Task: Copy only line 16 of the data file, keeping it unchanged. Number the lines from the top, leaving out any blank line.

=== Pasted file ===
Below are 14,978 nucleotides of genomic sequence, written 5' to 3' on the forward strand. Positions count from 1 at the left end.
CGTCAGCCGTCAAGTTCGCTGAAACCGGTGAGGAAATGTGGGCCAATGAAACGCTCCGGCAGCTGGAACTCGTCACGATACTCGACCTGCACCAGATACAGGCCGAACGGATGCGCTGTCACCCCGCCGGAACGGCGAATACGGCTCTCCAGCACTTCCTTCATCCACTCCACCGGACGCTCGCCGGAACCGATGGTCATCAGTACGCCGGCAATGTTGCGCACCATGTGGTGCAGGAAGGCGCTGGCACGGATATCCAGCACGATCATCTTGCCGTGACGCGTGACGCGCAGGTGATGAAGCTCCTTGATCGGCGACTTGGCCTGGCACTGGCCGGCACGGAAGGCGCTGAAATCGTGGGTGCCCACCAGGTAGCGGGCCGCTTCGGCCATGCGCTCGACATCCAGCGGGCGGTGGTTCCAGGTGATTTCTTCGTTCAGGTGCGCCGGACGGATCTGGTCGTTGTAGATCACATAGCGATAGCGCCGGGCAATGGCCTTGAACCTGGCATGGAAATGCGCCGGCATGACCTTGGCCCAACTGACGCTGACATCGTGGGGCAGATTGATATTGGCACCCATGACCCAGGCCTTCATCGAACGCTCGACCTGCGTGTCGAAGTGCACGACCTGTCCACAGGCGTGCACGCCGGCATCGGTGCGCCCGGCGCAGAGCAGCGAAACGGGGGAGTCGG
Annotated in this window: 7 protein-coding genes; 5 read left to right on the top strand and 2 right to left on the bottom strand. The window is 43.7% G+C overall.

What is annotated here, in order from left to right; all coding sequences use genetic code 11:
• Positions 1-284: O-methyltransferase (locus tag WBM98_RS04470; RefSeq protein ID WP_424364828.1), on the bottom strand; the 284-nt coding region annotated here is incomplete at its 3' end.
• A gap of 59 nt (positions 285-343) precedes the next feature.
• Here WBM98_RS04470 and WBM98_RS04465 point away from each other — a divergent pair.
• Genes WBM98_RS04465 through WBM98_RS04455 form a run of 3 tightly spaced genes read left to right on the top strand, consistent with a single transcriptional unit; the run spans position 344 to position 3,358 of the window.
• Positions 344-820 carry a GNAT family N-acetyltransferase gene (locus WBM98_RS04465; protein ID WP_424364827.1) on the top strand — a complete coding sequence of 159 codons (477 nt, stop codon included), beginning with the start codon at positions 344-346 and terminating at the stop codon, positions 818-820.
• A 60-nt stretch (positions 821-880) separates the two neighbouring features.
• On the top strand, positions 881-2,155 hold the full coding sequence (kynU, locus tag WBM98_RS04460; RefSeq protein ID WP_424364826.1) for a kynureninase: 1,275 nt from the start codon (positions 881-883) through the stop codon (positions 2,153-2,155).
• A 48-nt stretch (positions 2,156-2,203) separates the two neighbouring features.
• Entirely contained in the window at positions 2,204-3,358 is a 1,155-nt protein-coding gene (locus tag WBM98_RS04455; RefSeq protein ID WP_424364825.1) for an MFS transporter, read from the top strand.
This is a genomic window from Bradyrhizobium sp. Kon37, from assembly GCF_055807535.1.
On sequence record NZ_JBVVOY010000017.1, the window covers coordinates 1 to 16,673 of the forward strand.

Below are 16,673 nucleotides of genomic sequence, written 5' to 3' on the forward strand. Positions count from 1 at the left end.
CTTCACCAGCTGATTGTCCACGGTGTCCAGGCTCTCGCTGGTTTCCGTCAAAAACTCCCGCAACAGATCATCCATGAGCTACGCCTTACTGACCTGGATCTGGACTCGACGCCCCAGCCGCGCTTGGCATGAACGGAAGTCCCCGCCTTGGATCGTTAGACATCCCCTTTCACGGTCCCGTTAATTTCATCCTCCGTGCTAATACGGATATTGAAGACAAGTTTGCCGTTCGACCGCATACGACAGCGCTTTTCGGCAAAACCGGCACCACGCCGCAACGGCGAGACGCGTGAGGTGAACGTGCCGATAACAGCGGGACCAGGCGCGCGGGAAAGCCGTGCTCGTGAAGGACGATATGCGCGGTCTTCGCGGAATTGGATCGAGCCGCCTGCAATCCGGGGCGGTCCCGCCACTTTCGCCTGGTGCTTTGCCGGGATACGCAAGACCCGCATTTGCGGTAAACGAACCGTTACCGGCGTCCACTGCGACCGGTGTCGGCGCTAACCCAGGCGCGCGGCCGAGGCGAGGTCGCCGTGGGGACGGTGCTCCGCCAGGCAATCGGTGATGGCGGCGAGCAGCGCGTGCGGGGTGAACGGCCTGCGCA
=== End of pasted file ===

Below are 16,673 nucleotides of genomic sequence, written 5' to 3' on the forward strand. Positions count from 1 at the left end.